· Appendix 3 of Elizabeth Noble’s Having Twins has a birth plan guide for when a twin dies, and guidelines for staff.


· Try to avoid general anesthesia and mind-fogging drugs.

· Get many photos (NO polaroids, use a “real” camera with 35 mm film or digital and if desired also a video camera). Photos are one of the most cherished mementos of your baby. Take as many pictures as you can. Many people have deep regrets in the area of photos. This is another way that your birth assistant can be very helpful.

–both/all babies together
–Mom holding baby (even if baby has already died), Mom holding both/all babies
– and the same for Dad, if he wishes. A photo of the whole family including the baby who died.
–siblings (if any) holding baby

· Hold the baby for as long as you can, and more than once, for example later at the funeral home also. This is another area of regret for many. Some people didn’t think they had the emotional stamina/composure to hold their dying or dead baby (and weren’t encouraged by their doctor or staff) and have had to struggle with their regrets at not having this opportunity while it was possible. Their advice to you would be, “You CAN do it. Yes, you might feel as though you would fall apart but you will be okay.” Also, you can ask to see and hold the baby the next day (if not possible after birth, or if you want to see him or her again) – the baby is yours, not the hospital’s, and you have the need and right to see him as often as you want during the days that you are in the hospital. It is not necessary to settle for a few foggy minutes after the birth when this is the time you will have here on earth with this baby.

If at all possible, hold and photograph the babies together. One picture will truly be worth a thousand words later, including for the survivor, who will also know that he got to meet and say goodbye to his twin (or higher multiple sibling). For the parents, it makes the experience of having had twin or triplets real in a way that promotes healing later, and special memories that are cherished later when the loss is not so painful.

· Make sure you get all the mementos you want – locks of hair, hand- and footprints of both/all babies taken at the same time, the blanket your baby was wrapped in, the crib card if there was one, and anything else that came in contact with your baby that would be meaningful to have later…nothing is too unimportant to ask for!

· Don’t go to the maternity floor if you prefer not to – get a private room away from the moms who are “only” happy. If it’s a larger hospital, be aware that seeing or hearing of healthy twins will be painful. Arrange for your husband/partner to stay with you. Put up a “No Visitors” sign if you want, you have the right to mourn in this bittersweet time, and some time to do so before having fulltime care of a newborn when you go home can be very helpful.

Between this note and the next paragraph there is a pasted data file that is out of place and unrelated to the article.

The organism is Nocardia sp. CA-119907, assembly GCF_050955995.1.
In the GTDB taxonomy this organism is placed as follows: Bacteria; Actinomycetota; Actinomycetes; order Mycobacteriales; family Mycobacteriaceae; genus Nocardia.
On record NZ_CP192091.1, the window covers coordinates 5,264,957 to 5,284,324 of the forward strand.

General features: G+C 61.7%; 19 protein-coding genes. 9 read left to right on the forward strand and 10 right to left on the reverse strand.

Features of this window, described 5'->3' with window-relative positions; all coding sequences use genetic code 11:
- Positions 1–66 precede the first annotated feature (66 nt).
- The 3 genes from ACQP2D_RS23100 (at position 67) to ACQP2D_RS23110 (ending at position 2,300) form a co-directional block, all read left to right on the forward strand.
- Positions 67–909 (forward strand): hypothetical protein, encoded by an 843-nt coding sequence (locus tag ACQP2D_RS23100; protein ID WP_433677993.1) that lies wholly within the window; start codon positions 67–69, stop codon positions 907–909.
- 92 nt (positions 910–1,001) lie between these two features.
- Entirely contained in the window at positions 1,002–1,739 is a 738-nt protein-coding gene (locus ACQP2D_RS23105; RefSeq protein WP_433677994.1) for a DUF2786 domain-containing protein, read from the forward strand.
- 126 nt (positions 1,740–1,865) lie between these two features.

· Be aware that with some conditions, babies may die just before birth, or at birth, or live for hours, days, or more. You may find that your baby is not alive when they are born. Many others die within a few minutes or hours. If it seems that your baby may live somewhat longer past birth, consider your plans for how to spend whatever time that may be, and explore your options – some families have brought the sick baby (if stable enough) home to live and die there (and we have some comments and contacts available for those who may find themselves in this situation). If your sick baby does live past birth, having another tiny baby who may be in the NICU, or may need your total care as a newborn, will make this a very demanding time in that way – ask for all the help and support you can.

· Consider sending a birth announcement -it’s a way to honor your baby and “your twins” or triplets or more, and let others know how you feel.

· Realize that there will always be people who “forget” your baby who died.

· Never be afraid to cry.


· Many people have felt very much helped by participating in infant loss support groups, even though this may feel difficult for you to consider while still pregnant, or with a newborn survivor. Check out your nearest group by talking to the leader by phone and see if they are receptive to support for someone in your situation. Also, check with them and us for books on infant loss and the grieving process.

· You don’t have to be “losing it” to need counseling – everything you are having to deal with is plenty of reason for a good counselor to be an “insurance policy” on your sanity! Many have felt very much helped by someone they could count on to talk to who focuses on their needs.

Do what you think is right! Family, friends and others can’t know what is right for you!